The NBC Conservation Awards Programme invites applications for one of three categories of award the Club is able to offer:
Small grants – up to $1,500: available for projects implementing direct conservation actions, or conservation research. Awards are only given to projects carried out by nationals and/or residents of countries in the Neotropics (i.e. the Caribbean, Middle America and South America).
Medium grants – up to $3,000: available for projects implementing direct conservation actions, or conservation research. Awards are only given to projects carried out by nationals and/or residents of countries in the Neotropics (i.e. the Caribbean, Middle America and South America).
Juan Mazar Barnett award – up to $5,000: this award has been created in Juan’s memory following a generous donation from his family. One award can be given annually in this category. The award seeks to encourage early-career Neotropical bird conservationists and researchers, and will be presented for the NBC conservation award proposal that best captures Juan’s spirit: technical expertise combined with a passion for birds and bird conservation.
In addition to the above requirements of the applicant themselves, NBC advises that, other than in exceptional cases, awards will only be given to projects that meet all of the following criteria:
- Projects with a total budget small enough for the NBC award to be a significant proportion of that total.
- Projects that are likely to achieve constructive local engagement in some form, such as environmental education in local communities, working with local decision-making or land-management organisations, or local/international publicity.
- Projects that are likely to achieve global conservation benefit. This means that the project must target either globally threatened species or globally important sites, as defined below, in order to be eligible for funding, unless there is an exceptional reason to waive this rule (e.g. species new to science). It is essential that your project makes a direct contribution to species or site conservation, or as a minimum is developed in close collaboration with a conservation agency or organisation. We do not fund projects that lack a strong conservation focus, e.g. pure avian biology research. Environmental education projects that encourage the conservation of threatened species or globally important sites are eligible.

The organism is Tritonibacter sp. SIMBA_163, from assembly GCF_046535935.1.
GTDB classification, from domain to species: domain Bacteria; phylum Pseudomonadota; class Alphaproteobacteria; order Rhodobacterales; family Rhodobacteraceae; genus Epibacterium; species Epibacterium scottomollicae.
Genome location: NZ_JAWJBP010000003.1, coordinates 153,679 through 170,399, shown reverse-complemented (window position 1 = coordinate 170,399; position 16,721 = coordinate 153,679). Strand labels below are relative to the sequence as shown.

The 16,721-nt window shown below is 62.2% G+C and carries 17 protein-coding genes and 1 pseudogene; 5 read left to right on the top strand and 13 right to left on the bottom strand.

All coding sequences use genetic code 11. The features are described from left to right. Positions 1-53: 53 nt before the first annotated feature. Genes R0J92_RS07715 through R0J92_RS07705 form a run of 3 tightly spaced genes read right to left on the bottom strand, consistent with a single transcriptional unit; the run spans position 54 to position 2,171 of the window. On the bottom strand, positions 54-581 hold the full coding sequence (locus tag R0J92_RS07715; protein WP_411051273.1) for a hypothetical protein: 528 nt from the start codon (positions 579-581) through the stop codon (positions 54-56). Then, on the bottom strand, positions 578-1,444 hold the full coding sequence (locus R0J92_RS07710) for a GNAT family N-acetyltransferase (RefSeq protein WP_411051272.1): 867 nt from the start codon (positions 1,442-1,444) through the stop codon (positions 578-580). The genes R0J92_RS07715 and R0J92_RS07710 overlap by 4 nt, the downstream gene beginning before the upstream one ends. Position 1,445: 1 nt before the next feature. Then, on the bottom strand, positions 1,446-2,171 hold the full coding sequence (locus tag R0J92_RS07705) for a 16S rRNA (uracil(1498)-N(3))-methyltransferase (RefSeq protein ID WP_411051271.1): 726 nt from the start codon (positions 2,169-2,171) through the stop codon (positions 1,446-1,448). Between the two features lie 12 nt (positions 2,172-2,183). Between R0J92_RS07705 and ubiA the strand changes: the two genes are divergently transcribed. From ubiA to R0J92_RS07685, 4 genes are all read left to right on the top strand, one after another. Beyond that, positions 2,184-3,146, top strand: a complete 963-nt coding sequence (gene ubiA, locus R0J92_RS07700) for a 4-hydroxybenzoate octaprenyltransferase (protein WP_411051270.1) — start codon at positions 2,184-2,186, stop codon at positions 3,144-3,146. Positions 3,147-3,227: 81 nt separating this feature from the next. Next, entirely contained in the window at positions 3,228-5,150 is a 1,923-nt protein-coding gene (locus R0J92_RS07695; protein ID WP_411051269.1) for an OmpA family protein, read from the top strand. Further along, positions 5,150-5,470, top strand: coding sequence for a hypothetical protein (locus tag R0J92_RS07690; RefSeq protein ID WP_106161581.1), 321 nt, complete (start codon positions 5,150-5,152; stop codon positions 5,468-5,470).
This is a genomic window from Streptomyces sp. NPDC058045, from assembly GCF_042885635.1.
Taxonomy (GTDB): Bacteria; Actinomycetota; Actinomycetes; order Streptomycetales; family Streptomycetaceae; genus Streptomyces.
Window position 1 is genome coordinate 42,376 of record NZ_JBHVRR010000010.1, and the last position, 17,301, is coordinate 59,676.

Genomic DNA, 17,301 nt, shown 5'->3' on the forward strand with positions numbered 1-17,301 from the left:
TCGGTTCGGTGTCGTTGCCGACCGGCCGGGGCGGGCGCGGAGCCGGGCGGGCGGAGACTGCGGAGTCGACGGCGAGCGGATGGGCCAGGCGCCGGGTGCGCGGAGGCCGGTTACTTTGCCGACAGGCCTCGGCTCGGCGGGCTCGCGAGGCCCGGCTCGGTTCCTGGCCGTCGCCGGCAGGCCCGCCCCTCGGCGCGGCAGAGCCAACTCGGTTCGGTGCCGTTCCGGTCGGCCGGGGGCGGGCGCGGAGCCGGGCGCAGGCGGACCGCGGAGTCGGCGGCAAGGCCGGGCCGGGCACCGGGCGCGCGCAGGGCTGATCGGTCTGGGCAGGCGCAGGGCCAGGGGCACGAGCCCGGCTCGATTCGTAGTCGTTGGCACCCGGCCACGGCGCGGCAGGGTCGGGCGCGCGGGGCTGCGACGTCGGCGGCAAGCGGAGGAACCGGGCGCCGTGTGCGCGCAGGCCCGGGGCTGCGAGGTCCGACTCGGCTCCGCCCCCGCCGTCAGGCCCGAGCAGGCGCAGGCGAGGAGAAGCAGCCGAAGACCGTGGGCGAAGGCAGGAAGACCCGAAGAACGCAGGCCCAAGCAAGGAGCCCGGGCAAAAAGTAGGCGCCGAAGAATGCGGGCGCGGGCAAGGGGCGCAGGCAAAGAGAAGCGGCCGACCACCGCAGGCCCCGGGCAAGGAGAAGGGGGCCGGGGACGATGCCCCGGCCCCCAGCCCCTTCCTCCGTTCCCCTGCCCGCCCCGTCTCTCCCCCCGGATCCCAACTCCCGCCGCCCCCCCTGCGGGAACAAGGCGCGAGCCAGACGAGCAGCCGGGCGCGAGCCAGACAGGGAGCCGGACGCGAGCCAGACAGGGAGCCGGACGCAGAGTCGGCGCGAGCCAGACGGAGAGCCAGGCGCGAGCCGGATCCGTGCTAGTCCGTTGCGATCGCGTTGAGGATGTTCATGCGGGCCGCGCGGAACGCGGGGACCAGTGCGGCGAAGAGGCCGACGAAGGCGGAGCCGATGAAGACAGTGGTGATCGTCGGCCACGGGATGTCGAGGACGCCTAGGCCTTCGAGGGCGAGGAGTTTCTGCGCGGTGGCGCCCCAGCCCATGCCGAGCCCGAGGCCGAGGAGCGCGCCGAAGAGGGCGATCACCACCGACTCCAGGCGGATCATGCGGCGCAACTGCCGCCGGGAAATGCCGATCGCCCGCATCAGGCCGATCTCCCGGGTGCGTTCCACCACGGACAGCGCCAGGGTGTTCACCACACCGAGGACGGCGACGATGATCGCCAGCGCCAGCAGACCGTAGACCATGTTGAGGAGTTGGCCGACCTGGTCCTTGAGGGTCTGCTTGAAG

- Globally threatened species — those on the IUCN’s global red list — are defined and appear on the website www.birdlife.org/datazone/. We advise that you look at this website when drafting your project proposal. Note that the NBC does not fund work on species that are only threatened at the national level, and, only rarely funds projects on the globally threatened subspecies of birds that are not threatened at the species level.
- Site-based projects must focus on the conservation of either a) an Important Bird Area (IBA), or an area proposed as an IBA or recently found to qualify for designation as an IBA; or b) a site within an Endemic Bird Area (EBA) holding habitats that are important to the restricted-range bird species that define the EBA; or c) a protected or potentially protected area that holds or is expected to hold Threatened or Near Threatened bird species. For information on IBAs and EBAs and how they are designated, see www.birdlife.org/datazone/index.html.
Regarding molecular-based projects, the Council is happy to consider projects which seek to determine whether or not a currently globally threatened species is a valid taxon at the species level, e.g. through DNA analysis. However, these projects must also have a meaningful practical conservation component. Even if the results from the analyses suggest that a taxon that had been considered a Threatened species does not deserve species status, the conservation action aspects of the project still need to be carried out given that they will still be benefiting a Threatened taxon or distinctive population. Only in the instance that a taxon that had been considered a Threatened species and is now regarded as a hybrid should the conservation action aspect of the project be changed – other Threatened species in the area or a more generalised campaign would be appropriate alternative approaches. Moreover, any project that requires the capture of threatened species (for studies that involve invasive sampling) need to justify the techniques used and experience of the participants such that any chance of injury to the target birds (and thus impact on populations) is minimised.
Applicants need to demonstrate that their project is feasible, that they have adequate competence to carry out the project, and that their methodology is suitable. The Club will consider applications that contribute directly to an academic qualification, but account will be taken of any other funding sources available to the applicant. Applicants should review the published literature and refer to relevant texts (particularly those relating to conservation) on their application forms.
We do recommend (although it is optional) that applicants contact the conservation committee before completing the application form. We are happy to discuss project synopses or informal enquiries suggesting a project idea before you submit a formal application. If your project does not meet the criteria listed above, but you feel that it may be an exceptional case (e.g. you plan to study a newly described and probably threatened species), you are strongly recommended to send a summary of your project first. Please note that synopses/informal enquiries must be received at least three weeks before the application deadline to ensure a reply in time for the deadline.